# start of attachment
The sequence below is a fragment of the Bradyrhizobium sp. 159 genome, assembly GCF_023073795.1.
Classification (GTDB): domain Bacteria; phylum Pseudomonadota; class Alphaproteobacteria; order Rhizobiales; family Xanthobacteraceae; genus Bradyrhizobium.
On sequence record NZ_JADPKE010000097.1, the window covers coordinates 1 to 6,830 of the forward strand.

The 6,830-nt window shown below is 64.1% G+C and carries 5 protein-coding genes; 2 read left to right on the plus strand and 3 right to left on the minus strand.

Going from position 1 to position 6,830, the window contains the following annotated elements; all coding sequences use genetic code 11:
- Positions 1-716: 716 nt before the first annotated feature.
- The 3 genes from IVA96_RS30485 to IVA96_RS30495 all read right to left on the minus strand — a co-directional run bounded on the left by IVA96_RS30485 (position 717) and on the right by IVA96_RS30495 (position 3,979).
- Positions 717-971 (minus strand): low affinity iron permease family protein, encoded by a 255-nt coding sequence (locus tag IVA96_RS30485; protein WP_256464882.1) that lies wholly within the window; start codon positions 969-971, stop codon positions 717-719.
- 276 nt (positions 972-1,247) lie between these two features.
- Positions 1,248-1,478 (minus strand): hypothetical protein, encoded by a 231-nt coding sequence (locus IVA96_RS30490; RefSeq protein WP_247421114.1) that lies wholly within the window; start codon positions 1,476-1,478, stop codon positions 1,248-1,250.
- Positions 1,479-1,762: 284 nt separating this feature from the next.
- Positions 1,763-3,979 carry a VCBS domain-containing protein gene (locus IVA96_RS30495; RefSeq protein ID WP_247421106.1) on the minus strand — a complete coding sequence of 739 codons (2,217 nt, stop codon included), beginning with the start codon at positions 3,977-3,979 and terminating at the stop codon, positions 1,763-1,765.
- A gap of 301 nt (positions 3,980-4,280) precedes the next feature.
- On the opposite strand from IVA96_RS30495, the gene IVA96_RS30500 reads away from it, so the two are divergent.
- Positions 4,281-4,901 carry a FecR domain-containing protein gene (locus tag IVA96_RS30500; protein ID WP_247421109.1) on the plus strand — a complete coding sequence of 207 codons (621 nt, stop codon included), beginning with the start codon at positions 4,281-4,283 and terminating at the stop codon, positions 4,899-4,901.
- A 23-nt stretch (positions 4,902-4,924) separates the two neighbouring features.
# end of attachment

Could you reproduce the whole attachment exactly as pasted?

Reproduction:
The sequence below is a fragment of the Bradyrhizobium sp. 159 genome, assembly GCF_023073795.1.
Classification (GTDB): domain Bacteria; phylum Pseudomonadota; class Alphaproteobacteria; order Rhizobiales; family Xanthobacteraceae; genus Bradyrhizobium.
On sequence record NZ_JADPKE010000097.1, the window covers coordinates 1 to 6,830 of the forward strand.

The 6,830-nt window shown below is 64.1% G+C and carries 5 protein-coding genes; 2 read left to right on the plus strand and 3 right to left on the minus strand.

Going from position 1 to position 6,830, the window contains the following annotated elements; all coding sequences use genetic code 11:
- Positions 1-716: 716 nt before the first annotated feature.
- The 3 genes from IVA96_RS30485 to IVA96_RS30495 all read right to left on the minus strand — a co-directional run bounded on the left by IVA96_RS30485 (position 717) and on the right by IVA96_RS30495 (position 3,979).
- Positions 717-971 (minus strand): low affinity iron permease family protein, encoded by a 255-nt coding sequence (locus tag IVA96_RS30485; protein WP_256464882.1) that lies wholly within the window; start codon positions 969-971, stop codon positions 717-719.
- 276 nt (positions 972-1,247) lie between these two features.
- Positions 1,248-1,478 (minus strand): hypothetical protein, encoded by a 231-nt coding sequence (locus IVA96_RS30490; RefSeq protein WP_247421114.1) that lies wholly within the window; start codon positions 1,476-1,478, stop codon positions 1,248-1,250.
- Positions 1,479-1,762: 284 nt separating this feature from the next.
- Positions 1,763-3,979 carry a VCBS domain-containing protein gene (locus IVA96_RS30495; RefSeq protein ID WP_247421106.1) on the minus strand — a complete coding sequence of 739 codons (2,217 nt, stop codon included), beginning with the start codon at positions 3,977-3,979 and terminating at the stop codon, positions 1,763-1,765.
- A gap of 301 nt (positions 3,980-4,280) precedes the next feature.
- On the opposite strand from IVA96_RS30495, the gene IVA96_RS30500 reads away from it, so the two are divergent.
- Positions 4,281-4,901 carry a FecR domain-containing protein gene (locus tag IVA96_RS30500; protein ID WP_247421109.1) on the plus strand — a complete coding sequence of 207 codons (621 nt, stop codon included), beginning with the start codon at positions 4,281-4,283 and terminating at the stop codon, positions 4,899-4,901.
- A 23-nt stretch (positions 4,902-4,924) separates the two neighbouring features.